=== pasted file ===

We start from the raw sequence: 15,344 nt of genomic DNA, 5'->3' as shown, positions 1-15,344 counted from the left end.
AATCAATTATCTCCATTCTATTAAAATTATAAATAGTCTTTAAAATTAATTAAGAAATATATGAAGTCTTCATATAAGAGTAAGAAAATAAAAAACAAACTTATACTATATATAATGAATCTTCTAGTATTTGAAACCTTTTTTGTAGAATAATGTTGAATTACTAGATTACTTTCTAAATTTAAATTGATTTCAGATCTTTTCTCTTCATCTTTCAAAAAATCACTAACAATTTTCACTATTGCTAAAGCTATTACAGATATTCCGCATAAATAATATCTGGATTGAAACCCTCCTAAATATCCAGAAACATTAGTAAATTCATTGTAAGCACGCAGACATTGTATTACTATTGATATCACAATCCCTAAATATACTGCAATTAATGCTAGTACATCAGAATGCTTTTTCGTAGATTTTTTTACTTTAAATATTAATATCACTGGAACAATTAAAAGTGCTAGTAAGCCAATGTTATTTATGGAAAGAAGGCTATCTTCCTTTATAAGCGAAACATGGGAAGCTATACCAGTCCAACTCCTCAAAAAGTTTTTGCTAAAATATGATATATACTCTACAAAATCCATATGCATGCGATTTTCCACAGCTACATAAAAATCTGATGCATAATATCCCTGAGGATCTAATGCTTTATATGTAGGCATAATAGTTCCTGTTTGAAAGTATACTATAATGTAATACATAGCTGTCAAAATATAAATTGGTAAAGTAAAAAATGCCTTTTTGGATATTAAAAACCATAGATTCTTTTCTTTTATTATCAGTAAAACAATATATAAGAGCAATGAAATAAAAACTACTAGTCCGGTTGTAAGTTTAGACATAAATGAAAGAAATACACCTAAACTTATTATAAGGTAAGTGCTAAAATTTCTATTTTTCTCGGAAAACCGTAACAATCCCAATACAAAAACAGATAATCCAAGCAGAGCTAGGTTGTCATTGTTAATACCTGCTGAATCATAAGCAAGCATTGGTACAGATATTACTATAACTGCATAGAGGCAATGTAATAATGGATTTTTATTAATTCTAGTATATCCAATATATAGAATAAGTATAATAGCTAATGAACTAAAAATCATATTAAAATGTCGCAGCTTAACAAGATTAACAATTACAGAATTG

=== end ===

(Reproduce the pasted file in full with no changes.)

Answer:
We start from the raw sequence: 15,344 nt of genomic DNA, 5'->3' as shown, positions 1-15,344 counted from the left end.
AATCAATTATCTCCATTCTATTAAAATTATAAATAGTCTTTAAAATTAATTAAGAAATATATGAAGTCTTCATATAAGAGTAAGAAAATAAAAAACAAACTTATACTATATATAATGAATCTTCTAGTATTTGAAACCTTTTTTGTAGAATAATGTTGAATTACTAGATTACTTTCTAAATTTAAATTGATTTCAGATCTTTTCTCTTCATCTTTCAAAAAATCACTAACAATTTTCACTATTGCTAAAGCTATTACAGATATTCCGCATAAATAATATCTGGATTGAAACCCTCCTAAATATCCAGAAACATTAGTAAATTCATTGTAAGCACGCAGACATTGTATTACTATTGATATCACAATCCCTAAATATACTGCAATTAATGCTAGTACATCAGAATGCTTTTTCGTAGATTTTTTTACTTTAAATATTAATATCACTGGAACAATTAAAAGTGCTAGTAAGCCAATGTTATTTATGGAAAGAAGGCTATCTTCCTTTATAAGCGAAACATGGGAAGCTATACCAGTCCAACTCCTCAAAAAGTTTTTGCTAAAATATGATATATACTCTACAAAATCCATATGCATGCGATTTTCCACAGCTACATAAAAATCTGATGCATAATATCCCTGAGGATCTAATGCTTTATATGTAGGCATAATAGTTCCTGTTTGAAAGTATACTATAATGTAATACATAGCTGTCAAAATATAAATTGGTAAAGTAAAAAATGCCTTTTTGGATATTAAAAACCATAGATTCTTTTCTTTTATTATCAGTAAAACAATATATAAGAGCAATGAAATAAAAACTACTAGTCCGGTTGTAAGTTTAGACATAAATGAAAGAAATACACCTAAACTTATTATAAGGTAAGTGCTAAAATTTCTATTTTTCTCGGAAAACCGTAACAATCCCAATACAAAAACAGATAATCCAAGCAGAGCTAGGTTGTCATTGTTAATACCTGCTGAATCATAAGCAAGCATTGGTACAGATATTACTATAACTGCATAGAGGCAATGTAATAATGGATTTTTATTAATTCTAGTATATCCAATATATAGAATAAGTATAATAGCTAATGAACTAAAAATCATATTAAAATGTCGCAGCTTAACAAGATTAACAATTACAGAATTG